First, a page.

Video has been a key driver for Facebook's (META -5.20%) business over the past two years. Recent updates from the company on the medium's progress within the Facebook platform confirm this form of content is only just getting started on the social network. But video on Facebook may soon get a huge boost: After seeing just how engaging Facebook's recently launched live videos are, the company is now giving them premium placement in your News Feed.
Live videos take precedent
After rolling out Facebook Live, or Facebook's live video streaming, beyond iOS to Android over the last week, it's clear the social network is as serious about this new way to share video as ever. And now Facebook is giving the product yet another stamp of approval by prioritizing these videos in the News Feed.
"As a first step, we are making a small update to News Feed so that Facebook Live videos are more likely to appear higher in News Feed when those videos are actually live, compared to after they are no longer live," said Facebook product manager Vibhi Kant in a blog post on March 1.
The company noted "more and more people" are watching the new video format, enabling the Facebook to learn more about how to rank this new type of video.
Initial data on user consumption of the new video format is extremely promising:
"People spend more than 3x more time watching a Facebook Live video on average compared to a video that's no longer live. This is because Facebook Live videos are more interesting in the moment than after the fact."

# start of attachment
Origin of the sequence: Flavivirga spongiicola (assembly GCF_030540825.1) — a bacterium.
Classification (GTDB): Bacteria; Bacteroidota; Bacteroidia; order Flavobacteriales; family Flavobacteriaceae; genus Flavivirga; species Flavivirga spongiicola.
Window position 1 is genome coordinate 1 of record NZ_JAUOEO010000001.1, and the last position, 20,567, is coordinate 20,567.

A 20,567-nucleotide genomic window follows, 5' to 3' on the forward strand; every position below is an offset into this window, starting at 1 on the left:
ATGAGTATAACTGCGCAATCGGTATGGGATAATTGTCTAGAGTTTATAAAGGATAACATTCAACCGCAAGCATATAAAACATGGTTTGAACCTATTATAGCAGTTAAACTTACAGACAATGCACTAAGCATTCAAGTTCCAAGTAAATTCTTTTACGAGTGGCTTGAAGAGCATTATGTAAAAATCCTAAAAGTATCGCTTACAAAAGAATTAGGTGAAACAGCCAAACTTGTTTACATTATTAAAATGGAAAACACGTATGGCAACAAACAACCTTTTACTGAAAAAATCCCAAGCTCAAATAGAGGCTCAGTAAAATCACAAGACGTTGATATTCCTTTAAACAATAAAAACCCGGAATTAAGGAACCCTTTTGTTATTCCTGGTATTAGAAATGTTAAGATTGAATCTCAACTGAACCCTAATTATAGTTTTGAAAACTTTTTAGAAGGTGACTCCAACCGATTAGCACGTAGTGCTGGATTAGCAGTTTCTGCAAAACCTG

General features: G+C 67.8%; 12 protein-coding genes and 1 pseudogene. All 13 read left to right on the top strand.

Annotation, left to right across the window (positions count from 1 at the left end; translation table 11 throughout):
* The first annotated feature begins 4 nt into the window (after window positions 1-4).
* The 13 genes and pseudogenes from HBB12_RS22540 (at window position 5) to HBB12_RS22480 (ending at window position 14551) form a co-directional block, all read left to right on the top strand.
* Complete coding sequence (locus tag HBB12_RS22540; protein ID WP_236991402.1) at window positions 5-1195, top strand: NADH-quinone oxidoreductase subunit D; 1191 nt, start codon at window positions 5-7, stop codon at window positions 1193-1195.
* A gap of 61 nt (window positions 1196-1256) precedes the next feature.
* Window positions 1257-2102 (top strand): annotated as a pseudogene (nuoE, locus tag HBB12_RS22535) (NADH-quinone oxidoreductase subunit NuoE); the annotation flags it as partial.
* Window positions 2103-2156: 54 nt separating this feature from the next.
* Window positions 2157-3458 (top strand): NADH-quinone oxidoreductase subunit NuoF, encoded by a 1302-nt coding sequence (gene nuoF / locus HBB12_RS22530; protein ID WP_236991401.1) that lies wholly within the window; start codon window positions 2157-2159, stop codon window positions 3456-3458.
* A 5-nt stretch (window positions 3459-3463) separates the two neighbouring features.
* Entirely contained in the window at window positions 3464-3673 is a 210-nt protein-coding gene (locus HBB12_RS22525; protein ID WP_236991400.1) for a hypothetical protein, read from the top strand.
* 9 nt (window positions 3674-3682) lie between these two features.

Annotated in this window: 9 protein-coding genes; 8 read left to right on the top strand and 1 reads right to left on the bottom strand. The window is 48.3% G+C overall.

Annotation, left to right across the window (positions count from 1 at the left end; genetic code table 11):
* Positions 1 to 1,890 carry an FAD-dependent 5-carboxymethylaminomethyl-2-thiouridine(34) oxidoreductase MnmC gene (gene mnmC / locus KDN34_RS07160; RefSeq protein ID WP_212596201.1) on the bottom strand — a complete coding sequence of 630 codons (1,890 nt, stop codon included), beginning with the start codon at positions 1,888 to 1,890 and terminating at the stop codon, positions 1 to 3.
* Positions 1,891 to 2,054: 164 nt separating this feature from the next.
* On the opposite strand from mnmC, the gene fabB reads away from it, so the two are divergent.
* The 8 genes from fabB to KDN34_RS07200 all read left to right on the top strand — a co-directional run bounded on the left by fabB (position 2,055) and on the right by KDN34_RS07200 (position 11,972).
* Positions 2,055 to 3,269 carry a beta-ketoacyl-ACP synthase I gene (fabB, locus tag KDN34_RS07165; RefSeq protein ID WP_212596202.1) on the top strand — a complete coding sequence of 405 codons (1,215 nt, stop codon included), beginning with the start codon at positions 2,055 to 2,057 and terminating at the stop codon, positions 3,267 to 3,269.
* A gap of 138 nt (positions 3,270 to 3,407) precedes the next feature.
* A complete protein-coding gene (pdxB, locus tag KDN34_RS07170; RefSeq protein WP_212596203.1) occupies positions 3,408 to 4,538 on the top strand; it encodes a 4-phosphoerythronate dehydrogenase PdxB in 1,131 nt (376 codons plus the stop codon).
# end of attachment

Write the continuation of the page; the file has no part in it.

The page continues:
To help Facebook better learn how to place live videos in users' News Feeds, the company is now considering Live Videos as an entirely new type of content -- separate from videos.
Video is critical for Facebook
Facebook said during the company's most recent earnings call that 100 million hours of video are watched daily on the platform now. Further, the social network is so optimistic about video that Facebook CEO Mark Zuckerberg even said the company is exploring ways to give users a dedicated place on Facebook simply to watch videos, a move which would essentially put Facebook in direct competition with Alphabet's YouTube.
While dodging a question during the company's most recent earnings call about whether Facebook would create a stand-alone app for video, Zuckerberg did say there are more opportunities to create stand-alone apps based on core Facebook functionalities. Is a video app next? And will the app take Facebook Live videos even further?
Going forward, it's clear the company is hoping videos will be a catalyst for Facebook's business, and the company's move to prioritize Live videos ahead of normal videos in the News Feed highlights just how important the new video format is for the company.
In short, Facebook users should expect to see more live videos in their News Feed. And investors should be grateful for yet another strong medium with potential to evolve into a lucrative advertising product for marketers and drive more revenue for the business.